HCPLive Network

Online CME (Almost): Iowa Law School Offers Healthcare Reform Class

A University of Iowa College of Law class that examines the legal implications of the health care reform law will be offered online for anyone who wants to learn more about the issue.

The class sessions of the Health Law Colloquium are held every Thursday except Thanksgiving from 2:20 to 4:20 p.m. Central Time, starting Aug. 26 and ending Dec. 2. Those who wish to participate in the class live can do so through Elluminate, the university's distance education program.

Click here to register and log in.

Class sessions will also be videotaped and put online afterward, along with PowerPoints and other supporting documents. The material will be available for download.

The class will analyze legal issues presented by the country’s new health care policy with professors and experts from across the UI campus and beyond. They will analyze the law from such legal perspectives as economics, human rights, anti-trust, insurance, employment, poverty and constitutional.

Source: University of Iowa


Further Reading
Results of a large international study known as SIGNIFY showed ivabradine offered no benefit to patients who had stable coronary artery disease without clinical heart failure (CHF).
Novartis plans to soon file a new drug application with the US Food and Drug Administration (FDA) for its investigational heart failure drug LCZ696. A report showing the drug works better than enalapril to prevent adverse cardiac events was released at the European Society of Cardiology Congress in Barcelona, Spain Aug. 30 and published online in the New England Journal of Medicine (NEJM).
Adolescent transgender patients face many challenges, as do the medical professionals who care for them. What is the best way to manage transgender youths? This is a complex question with answers that rely on a case-by-case, ethical approach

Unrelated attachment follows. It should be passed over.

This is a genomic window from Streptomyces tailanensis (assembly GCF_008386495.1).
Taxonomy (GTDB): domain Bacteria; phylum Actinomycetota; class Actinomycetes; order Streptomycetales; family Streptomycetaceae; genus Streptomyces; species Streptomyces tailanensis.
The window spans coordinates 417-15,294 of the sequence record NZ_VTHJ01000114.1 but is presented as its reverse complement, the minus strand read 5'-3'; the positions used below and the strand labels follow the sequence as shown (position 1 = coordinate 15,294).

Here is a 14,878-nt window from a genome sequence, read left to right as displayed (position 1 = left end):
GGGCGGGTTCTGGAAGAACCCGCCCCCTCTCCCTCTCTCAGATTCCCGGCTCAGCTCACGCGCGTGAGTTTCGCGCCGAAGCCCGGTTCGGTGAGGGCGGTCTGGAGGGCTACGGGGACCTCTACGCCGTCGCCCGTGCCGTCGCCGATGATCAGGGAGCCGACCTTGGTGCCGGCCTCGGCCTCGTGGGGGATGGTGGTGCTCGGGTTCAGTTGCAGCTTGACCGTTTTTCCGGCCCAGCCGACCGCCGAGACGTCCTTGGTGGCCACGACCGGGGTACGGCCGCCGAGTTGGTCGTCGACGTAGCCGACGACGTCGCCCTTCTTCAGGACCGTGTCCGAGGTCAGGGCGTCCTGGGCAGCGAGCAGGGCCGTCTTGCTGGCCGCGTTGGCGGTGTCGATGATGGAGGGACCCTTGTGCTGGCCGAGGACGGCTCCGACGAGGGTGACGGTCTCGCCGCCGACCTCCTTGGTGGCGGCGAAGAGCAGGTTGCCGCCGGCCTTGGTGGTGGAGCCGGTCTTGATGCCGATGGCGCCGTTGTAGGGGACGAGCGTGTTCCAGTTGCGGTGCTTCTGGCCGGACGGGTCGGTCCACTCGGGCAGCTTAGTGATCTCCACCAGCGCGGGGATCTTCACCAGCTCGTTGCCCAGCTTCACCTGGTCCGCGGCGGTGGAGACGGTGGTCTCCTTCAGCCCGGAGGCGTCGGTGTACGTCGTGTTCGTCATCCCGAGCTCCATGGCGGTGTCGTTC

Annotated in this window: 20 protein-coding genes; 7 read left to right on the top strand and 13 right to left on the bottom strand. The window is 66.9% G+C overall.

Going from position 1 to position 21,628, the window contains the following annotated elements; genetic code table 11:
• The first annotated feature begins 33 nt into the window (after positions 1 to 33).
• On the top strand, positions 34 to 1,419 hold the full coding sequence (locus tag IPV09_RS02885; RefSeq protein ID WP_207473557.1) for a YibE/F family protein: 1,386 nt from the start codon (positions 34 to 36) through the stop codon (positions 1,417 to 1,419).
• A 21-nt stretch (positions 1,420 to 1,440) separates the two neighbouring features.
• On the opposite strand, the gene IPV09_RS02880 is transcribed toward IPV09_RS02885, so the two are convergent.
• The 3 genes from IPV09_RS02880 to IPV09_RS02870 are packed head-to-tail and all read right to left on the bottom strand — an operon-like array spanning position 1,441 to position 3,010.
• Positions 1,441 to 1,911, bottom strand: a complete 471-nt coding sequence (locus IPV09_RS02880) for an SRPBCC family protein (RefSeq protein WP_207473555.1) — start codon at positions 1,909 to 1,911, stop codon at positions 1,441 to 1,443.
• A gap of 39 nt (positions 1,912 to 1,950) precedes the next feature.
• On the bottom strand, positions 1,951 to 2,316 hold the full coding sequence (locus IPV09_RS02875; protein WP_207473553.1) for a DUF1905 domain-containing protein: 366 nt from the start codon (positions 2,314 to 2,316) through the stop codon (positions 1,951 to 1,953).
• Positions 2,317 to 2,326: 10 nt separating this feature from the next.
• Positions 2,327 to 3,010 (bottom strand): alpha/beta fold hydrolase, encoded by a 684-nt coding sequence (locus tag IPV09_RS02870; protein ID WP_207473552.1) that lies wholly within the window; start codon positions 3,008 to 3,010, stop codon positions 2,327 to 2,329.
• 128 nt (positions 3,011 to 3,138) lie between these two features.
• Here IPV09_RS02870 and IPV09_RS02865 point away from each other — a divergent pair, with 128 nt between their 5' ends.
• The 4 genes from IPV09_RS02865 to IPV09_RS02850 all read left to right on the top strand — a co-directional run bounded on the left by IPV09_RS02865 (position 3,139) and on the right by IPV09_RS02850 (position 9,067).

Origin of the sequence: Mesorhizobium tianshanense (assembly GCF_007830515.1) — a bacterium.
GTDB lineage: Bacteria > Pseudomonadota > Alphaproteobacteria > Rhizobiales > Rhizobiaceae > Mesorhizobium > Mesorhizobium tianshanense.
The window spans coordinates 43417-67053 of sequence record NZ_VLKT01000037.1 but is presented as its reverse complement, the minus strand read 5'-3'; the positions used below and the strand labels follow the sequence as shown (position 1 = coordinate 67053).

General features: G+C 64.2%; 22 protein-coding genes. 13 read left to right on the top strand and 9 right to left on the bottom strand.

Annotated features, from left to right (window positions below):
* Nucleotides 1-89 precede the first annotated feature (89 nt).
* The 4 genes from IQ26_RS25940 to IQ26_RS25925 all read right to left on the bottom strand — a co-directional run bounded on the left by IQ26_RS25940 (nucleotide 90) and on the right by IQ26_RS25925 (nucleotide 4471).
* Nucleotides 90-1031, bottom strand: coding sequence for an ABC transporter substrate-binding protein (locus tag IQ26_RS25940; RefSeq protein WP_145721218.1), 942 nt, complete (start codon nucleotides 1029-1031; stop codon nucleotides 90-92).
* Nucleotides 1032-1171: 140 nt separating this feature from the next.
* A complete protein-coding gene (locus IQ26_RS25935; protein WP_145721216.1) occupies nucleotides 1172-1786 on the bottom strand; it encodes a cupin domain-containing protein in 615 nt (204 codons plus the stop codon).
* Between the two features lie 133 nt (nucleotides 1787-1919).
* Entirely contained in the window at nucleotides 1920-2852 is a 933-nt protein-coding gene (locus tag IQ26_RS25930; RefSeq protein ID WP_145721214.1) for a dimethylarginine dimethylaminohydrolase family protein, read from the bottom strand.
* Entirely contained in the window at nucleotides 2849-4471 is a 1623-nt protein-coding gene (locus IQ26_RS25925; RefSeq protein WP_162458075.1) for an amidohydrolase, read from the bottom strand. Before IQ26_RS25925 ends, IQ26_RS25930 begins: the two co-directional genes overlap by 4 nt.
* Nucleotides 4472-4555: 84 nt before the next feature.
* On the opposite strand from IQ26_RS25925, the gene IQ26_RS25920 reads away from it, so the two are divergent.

Monitoring patients’ own intestinal immune responses, researchers at Yale University have identified some of the bacterial culprits driving inflammatory bowel diseases (IBD) such as Crohn’s disease and ulcerative colitis.
Having regular family meals may help protect teens from the harmful mental health effects of "cyberbullying," a new study suggests. The study was published online Sept. 1 in JAMA Pediatrics.
A major demonstration project designed to gauge the effectiveness of bundled payments exposed the complications of implementing such a system. Officials say the 3-year study fizzled after participation waned and the number of applicable cases proved too few to be statistically relevant.
The quality of Americans' diets has improved somewhat but remains poor overall, and dietary disparity between the rich and poor is growing, a new study shows. Education also played a role in dietary quality, which was lowest and improved more slowly among people who had 12 years or less of school, according to the study published online Sept. 1 in JAMA Internal Medicine.
More Reading